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POLSC211: Introduction to International Relations

Unit 8: International Development   In this unit, we will take a look at the topic of international development and the discrepancies between the developed and developing world. The unequal distribution of wealth around the globe has led many impoverished countries to pursue economic development through either self-dependence or reliance on international aid.  We will look at the role of NGO’s in that pursuit, as well as theories of growth, including Structuralism, the Linear-Stages-Growth Model, Neo-Marxism/Dependency Theory, and the market-based Neo-Classical Theory. We will look at the role of natural resources, foreign aid, and external debt when it comes to development. And finally, we will look at the New International Economic Order and the increasing popularity of Sustainable Development.

Unit 8 Time Advisory
Completing this unit will take approximately 10.5 hours.

☐    Subunit 8.1: 6 hours ☐    Introduction: 1 hour

☐    Sub-subunit 8.1.1: 2 hours

☐    Sub-subunit 8.1.2: 2 hours

☐    Sub-subunit 8.1.3: 0.5 hours

☐    Sub-subunit 8.1.4: 0.5 hours

☐    Subunit 8.2: 3 hours

☐    Subunit 8.3: 0.5 hours

☐    Subunit 8.4: 1 hour
 

Unit8 Learning Outcomes
Upon successful completion of this unit, you will be able to: - discuss and explain the various analytical and theoretical positions used in the subfield of international relations to explain world politics; - describe the differences between national and transnational actors in the international arena, both public and private; - identify and discuss major issues of the international economy; - identify and discuss major issues related to human rights; - identify and discuss global environmental issues; and - discuss the economic relationship between the North and South.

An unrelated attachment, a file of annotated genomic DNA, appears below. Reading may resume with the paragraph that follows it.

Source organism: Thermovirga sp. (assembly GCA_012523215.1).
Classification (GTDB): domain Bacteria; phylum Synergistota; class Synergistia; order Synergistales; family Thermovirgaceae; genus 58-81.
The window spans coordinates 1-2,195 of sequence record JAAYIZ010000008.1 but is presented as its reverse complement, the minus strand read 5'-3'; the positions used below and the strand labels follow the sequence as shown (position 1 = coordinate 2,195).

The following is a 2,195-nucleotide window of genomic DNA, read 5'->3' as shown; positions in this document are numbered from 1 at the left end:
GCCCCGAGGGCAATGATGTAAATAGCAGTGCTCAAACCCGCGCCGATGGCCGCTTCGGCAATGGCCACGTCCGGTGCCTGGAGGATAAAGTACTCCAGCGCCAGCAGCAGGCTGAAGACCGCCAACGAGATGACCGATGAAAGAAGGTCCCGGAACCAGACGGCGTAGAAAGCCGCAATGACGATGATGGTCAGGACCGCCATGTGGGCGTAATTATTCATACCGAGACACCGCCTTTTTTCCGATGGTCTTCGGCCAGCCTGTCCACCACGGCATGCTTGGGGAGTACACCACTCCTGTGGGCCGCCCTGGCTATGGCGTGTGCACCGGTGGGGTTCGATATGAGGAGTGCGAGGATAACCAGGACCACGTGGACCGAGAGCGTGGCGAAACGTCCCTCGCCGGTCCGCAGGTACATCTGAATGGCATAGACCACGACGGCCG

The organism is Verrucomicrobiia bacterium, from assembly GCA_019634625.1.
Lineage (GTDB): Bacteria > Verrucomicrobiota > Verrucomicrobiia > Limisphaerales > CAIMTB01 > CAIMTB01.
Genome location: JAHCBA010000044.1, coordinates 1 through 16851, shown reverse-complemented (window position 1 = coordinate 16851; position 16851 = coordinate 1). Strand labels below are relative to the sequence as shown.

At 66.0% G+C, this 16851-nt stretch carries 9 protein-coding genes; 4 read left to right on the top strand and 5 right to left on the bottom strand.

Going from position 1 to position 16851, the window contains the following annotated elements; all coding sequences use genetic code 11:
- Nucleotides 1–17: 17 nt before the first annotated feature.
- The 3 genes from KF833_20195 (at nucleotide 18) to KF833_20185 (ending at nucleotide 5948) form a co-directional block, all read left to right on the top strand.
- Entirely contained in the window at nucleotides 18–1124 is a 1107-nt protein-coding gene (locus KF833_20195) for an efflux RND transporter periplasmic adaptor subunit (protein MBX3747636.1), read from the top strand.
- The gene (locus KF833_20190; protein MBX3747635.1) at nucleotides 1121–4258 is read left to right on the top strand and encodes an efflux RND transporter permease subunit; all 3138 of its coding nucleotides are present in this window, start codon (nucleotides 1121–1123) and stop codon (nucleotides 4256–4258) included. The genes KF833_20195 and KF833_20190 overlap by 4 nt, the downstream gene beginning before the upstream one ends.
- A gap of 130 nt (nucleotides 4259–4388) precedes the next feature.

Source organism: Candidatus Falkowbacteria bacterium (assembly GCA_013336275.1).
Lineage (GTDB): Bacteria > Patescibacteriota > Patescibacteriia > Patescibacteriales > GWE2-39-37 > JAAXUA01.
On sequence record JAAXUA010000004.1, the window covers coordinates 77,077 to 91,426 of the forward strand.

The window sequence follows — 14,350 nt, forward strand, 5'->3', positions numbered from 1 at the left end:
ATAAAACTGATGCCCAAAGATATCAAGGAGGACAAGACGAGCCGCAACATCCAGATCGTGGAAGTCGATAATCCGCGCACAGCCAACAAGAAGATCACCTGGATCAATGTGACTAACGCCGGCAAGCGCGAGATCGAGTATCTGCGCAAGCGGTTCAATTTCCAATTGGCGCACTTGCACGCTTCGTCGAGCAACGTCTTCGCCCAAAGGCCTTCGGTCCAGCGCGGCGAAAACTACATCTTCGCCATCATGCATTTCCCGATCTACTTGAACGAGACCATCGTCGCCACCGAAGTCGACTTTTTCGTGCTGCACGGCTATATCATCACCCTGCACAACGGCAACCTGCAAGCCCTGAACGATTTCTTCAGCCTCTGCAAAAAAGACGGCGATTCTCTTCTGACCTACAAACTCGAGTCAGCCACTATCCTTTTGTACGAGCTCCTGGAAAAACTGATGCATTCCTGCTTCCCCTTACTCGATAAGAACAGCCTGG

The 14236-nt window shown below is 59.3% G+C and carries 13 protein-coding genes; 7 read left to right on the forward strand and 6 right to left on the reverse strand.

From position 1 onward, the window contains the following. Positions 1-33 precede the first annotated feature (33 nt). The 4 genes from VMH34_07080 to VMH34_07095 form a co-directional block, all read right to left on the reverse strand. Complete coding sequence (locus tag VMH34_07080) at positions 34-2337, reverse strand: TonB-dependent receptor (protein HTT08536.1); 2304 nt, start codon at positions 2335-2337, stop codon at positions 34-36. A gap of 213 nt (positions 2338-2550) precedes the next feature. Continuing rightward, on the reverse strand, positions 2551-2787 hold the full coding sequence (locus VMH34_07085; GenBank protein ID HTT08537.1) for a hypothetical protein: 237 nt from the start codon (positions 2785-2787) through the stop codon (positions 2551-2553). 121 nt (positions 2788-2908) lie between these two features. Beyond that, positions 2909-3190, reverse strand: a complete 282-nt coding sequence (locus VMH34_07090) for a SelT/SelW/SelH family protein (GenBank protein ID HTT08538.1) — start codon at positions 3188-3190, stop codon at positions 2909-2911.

8.1 Poverty and the Developing World   - Reading: University of Iowa’s Center for International Finance and Development: Ricardo Contreras’ “Competing Theories of Economic Development” Link: University of Iowa’s Center for International Finance and Development: Ricardo Contreras’ “Competing Theories of Economic Development” (HTML or PDF)
 
Instructions: Read the text on the webpage or click on the “Download PDF” link for an introduction to four common theories of economic development.
 
Terms of Use: Please respect the copyright and terms of use displayed on the web page above.

8.1.1 Natural Resources Model for Economic Development   - Reading: University of Connecticut: Thorvaldur Gylfason’s “Natural Resources and Economic Growth: What Is the Connection?” Link: University of Connecticut: Thorvaldur Gylfason’s “Natural Resources and Economic Growth: What Is the Connection?” (PDF)
 
Instructions: Read this article.
 
Terms of Use: The article above is in the public domain.  Please respect the copyright and terms of use of this article.

8.1.2 International Aid Model for Economic Development   - Reading: New York University: Professor William Easterly’s “Can Foreign Aid Buy Growth?” and University of North Texas’s Digital Library: CRS Report for Congress: “Foreign Aid: An Introductory Overview of US Programs and Policy” Links: New York University: Professor William Easterly’s “Can Foreign Aid Buy Growth?” (PDF) and University of North Texas’s Digital Library: CRS Report for Congress: “Foreign Aid: An Introductory Overview of U.S. Programs and Policy” (PDF)
 
Instructions: To access William Easterly’s article, scroll down to the middle of the webpage linked above to find the title of the article. Click on it to download the PDF file. Then, read the CRS Report on US Foreign Aid for an understanding of the goals, types of aid, and priorities the US aid has had from a “donors” perspective. There are also several tables/figures which will give you an idea of how US aid compares with other donors. To access the article, click on the image of the first page, and then select “Download.”